There is one above my eye and one on my chin, both of the same side of my face. Both came when my parents were living in an apartment on Priest Street in Kingsville. I was only 2 or 3 years old when they happened, so my memories of the incidents that caused the damage are formed from hearing my mother talk about the trauma, blood and drama of the incidents.
One of the cuts came from jumping off my father’s lap and landing onto a metal toy truck. Back then, they made toys that could harm the body rather than the mind. The sharp metal ripped a hole in my face. My parents rushed me to the town doctor, John O’Bell, and he sewed up the damage and sent a bill.
The good doctor also repaired my face when I decided to ride my toy tractor down a flight of concrete steps. Something like 13 stitches sticks in my mind.
Nearly 60 years later those scars are still there. They will go to the grave with me.
I have other scars that people usually don’t see, including ones that mark the self-inflicted lacerations on my legs and arms. The cuts are there because of anxiety and depression, the dark nights of the soul.
We all have scars. Sometimes, like the scars on my arms and legs, they are reflections of even deeper cuts and bleeding inside us.
Three years ago this month I cut my heart and soul very deeply by divorcing. The scar will be there for the rest of my life; it is scabbed over, but there are times and situations that pick the scab off like a four-year-old who finds fascination in peeling off the crust to see if the pink skin below will still bleed.
It does. Mom knew what she was talking about when she said “don’t pick at it, it will become infected if you do. Your body knows what its doing and the scab will fall off when it is ready.”
A book I read said that a piece of our soul dies every time we break a vow, every time we divorce.
Scars disfigure us. If they are in the right place, we can hide them with clothing, revealing the wound to only those with whom we are most intimate or feel most comfortable around. Other scars, like the ones on my face or those on a tired professional boxer, define us.
I find it interesting that Jesus, when resurrected in what we assume was his immortal, eternal body, retained the scars of the crucifixion. As my Savior, his scars define him. I wonder if there is any other deity in the universe of religion who bears scars that resulted from my sins?
God forgives sin, through the blood of his Son, but the scars remain with us. They are like the marks left behind by the branding iron: HUMANITY.
For all their ugliness, a scar indicates that healing has taken place. I wonder if the wounds Jesus suffered on the cross were healed and scarred over when he stated “It is finished?” If not, three days later they were; if the translations we have are correct, the disciples saw scars, not scabs; healed-over holes, not open, infected wounds.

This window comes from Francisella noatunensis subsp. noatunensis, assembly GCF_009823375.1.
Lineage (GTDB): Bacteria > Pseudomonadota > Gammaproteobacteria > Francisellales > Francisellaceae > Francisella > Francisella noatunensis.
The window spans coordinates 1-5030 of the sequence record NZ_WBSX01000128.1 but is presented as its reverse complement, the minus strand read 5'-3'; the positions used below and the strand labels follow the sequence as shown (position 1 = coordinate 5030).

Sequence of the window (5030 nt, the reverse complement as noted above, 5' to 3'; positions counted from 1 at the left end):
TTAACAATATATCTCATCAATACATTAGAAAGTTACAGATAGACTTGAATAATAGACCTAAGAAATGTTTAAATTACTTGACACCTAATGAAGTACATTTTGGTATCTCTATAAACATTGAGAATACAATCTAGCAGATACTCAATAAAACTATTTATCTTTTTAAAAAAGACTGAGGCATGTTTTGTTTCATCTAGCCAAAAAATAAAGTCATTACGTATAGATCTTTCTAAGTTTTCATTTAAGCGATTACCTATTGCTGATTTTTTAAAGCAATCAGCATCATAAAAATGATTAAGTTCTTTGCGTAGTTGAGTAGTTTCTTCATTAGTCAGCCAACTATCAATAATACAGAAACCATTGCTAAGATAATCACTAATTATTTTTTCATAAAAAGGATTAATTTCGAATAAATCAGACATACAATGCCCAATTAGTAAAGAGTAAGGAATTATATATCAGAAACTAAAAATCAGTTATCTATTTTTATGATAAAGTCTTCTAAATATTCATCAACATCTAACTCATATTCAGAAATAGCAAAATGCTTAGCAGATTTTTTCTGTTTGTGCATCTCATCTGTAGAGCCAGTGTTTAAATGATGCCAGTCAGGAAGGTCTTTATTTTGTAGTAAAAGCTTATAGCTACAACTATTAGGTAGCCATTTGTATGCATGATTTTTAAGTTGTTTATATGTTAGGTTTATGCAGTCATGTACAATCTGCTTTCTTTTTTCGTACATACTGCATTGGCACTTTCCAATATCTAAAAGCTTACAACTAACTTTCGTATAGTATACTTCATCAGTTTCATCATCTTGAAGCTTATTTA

Not so fast for us stuck in these mortal bodies. Healing of our cuts usually takes weeks, even with help from antibiotic products. The pain can be alleviated by balms applied to the source of pain, but bump or brush the wound in the wrong way, and it’s like having the trauma all over again.
The emotional pain from loss, betrayal or destruction of a relationship can be numbed by counseling, diversions, alcohol and anti-depressants. But healing takes time, there are no shortcuts, only scars. If only there were a “brush” in our toolkit would allow us to “Photoshop” the scars my soul.
I’d like to think I could be smart enough, wise enough in the first place to avoid the wounds that result in scars. You’d think that a kid who got a dozen stitches after after jumping onto a piece of metal would not try to ride a metal tractor down a flight of concrete steps, but he did. You’d think that someone who suffered the pain of a long-term relationship falling apart would be smart enough to avoid relationships altogether, but he didn’t.
The longer we live, the more scars we seem to collect.
People seldom ask me how I got my scars. I think it is probably impolite to ask someone that. Perhaps we ought to ask it more often, however.
The scars that reside on our hearts and souls, while invisible, are actually the ones hardest to hide. The eyes are not so much windows to the soul as they are windows to the scars that reside there. The scars are cataracts that diffuse and dim the beauty behind the scar tissue. Eventually, so much tissue accumulates, nothing of the soul can be seen.
This is my great fear of slashing my soul once again with the sword of divorce; more bleeding, more pain, more scabs, more scar tissue that obscure the person behind the scars. The question becomes if prefer one large scar or thousands of little ones.